Tuesday, October 1, 2013

Open House: Today's Slice of Life

The Slice of Life Story Challenge is hosted by Two Writing Teachers.
Find details here or visit today's link list for a second helping. 

Open House is a whirlwind of class changes, video messages and handshakes. It is smiles at the door and first names and meeting parents, sometimes for the second time. Our high school Open House ran from six to eight  this evening. 

We began with an announcement from our new principal via the public address system. Then we all watched two videos, one on Common Core Standards and the second a short welcome message from our school board representative, Rick Roach. I appreciated that Roach displayed his email address and phone number for parents. I admire the work he has done in our community and the effort he makes to communicate with and support those he represents. Marion Brady's story about him taking a version of our state's standardized test went viral after being published by the Washington Post in 2011. You can read Brady's piece here or Valerie Strauss's follow up which reveals Roach's identity here.

After the virtual welcome messages teachers had time to talk to parents. Parents get ten minutes in each of their child's seven class periods. They have five minutes or so to travel between classes. 

I spent my ten minutes praising children and showing parents where they can find information about our classes online. We toured our class webpage and peeked into the school portal so that parents could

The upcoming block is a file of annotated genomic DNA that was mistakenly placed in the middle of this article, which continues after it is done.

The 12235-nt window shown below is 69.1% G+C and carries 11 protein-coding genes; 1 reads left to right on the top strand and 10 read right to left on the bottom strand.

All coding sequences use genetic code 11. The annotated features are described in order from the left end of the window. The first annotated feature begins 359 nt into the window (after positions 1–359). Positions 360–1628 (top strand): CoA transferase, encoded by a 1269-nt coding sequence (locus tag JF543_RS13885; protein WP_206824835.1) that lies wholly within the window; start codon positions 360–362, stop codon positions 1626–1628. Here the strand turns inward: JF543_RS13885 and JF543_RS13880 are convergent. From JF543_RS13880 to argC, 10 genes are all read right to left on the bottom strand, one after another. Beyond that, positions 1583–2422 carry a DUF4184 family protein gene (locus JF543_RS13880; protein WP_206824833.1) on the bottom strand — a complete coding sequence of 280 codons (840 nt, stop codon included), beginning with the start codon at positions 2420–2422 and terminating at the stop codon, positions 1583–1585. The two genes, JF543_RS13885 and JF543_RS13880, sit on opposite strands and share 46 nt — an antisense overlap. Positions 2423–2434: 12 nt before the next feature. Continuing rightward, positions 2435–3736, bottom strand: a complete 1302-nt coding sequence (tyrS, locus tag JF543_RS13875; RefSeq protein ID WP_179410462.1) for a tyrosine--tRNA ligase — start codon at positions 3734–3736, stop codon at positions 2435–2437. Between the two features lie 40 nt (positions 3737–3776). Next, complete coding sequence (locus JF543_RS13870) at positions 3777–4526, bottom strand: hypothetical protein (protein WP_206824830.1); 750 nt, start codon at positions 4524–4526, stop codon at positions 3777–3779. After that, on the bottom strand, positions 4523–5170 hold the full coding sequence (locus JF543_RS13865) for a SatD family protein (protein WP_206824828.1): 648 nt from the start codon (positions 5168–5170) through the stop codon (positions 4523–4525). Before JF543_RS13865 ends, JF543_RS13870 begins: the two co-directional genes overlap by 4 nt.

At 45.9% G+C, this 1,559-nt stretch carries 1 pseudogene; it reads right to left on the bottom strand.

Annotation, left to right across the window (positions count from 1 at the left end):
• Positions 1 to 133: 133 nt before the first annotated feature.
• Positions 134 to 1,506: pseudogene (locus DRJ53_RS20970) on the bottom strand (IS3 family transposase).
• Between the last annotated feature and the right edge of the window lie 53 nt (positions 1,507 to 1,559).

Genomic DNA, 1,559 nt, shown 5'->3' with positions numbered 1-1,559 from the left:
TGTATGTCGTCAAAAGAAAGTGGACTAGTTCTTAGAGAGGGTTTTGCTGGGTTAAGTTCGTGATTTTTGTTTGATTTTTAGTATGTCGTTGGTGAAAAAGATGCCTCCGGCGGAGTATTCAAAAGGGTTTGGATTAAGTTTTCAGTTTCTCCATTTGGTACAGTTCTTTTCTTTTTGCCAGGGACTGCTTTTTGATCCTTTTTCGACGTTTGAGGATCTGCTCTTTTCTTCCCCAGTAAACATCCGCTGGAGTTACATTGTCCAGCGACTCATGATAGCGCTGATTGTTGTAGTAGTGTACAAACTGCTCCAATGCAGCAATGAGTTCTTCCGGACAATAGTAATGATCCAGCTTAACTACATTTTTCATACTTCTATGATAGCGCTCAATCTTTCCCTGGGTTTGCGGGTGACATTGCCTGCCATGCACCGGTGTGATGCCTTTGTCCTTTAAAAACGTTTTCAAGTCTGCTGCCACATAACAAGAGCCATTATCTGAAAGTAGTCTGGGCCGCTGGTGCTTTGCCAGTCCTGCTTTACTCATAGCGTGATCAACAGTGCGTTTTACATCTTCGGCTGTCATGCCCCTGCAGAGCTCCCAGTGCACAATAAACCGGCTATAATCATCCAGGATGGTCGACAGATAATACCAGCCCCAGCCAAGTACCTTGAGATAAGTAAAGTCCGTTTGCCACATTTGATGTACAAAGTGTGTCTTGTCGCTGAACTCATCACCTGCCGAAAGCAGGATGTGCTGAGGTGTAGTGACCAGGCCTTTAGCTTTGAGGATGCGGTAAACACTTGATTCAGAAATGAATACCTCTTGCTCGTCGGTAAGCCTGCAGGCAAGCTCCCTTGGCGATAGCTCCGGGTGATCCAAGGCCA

see where I am posting homework weekly. We visited a student's narrative essay recently shared via  Google Drive and listened in to a snippet of feedback I'd recorded using see Kaizena

Sarah's narrative essay, pictured here from my Kaizena work space is
an object story mentored by Simon Rich's New Yorker piece, "
I wanted to sit the parents in our Socratic circle, have a discussion, talk balance and learning. I wanted to ask parents to write their children a note I could tuck into their journals tomorrow. I wanted to have parents turn and talk to each other about their children and the joys and challenges of sophomore year. I want to poll, to survey,  to elicit. 

I likely talked too much.
 Ten minutes flies when you have so much to share. 

1 comment:

  1. We actually did the note piece at Lake George. I think it was cool. Glad you had a night with them. I keep thinking about how at ORHS we had ninth grade parents come to school and follow the schedule for a day. Good turnout!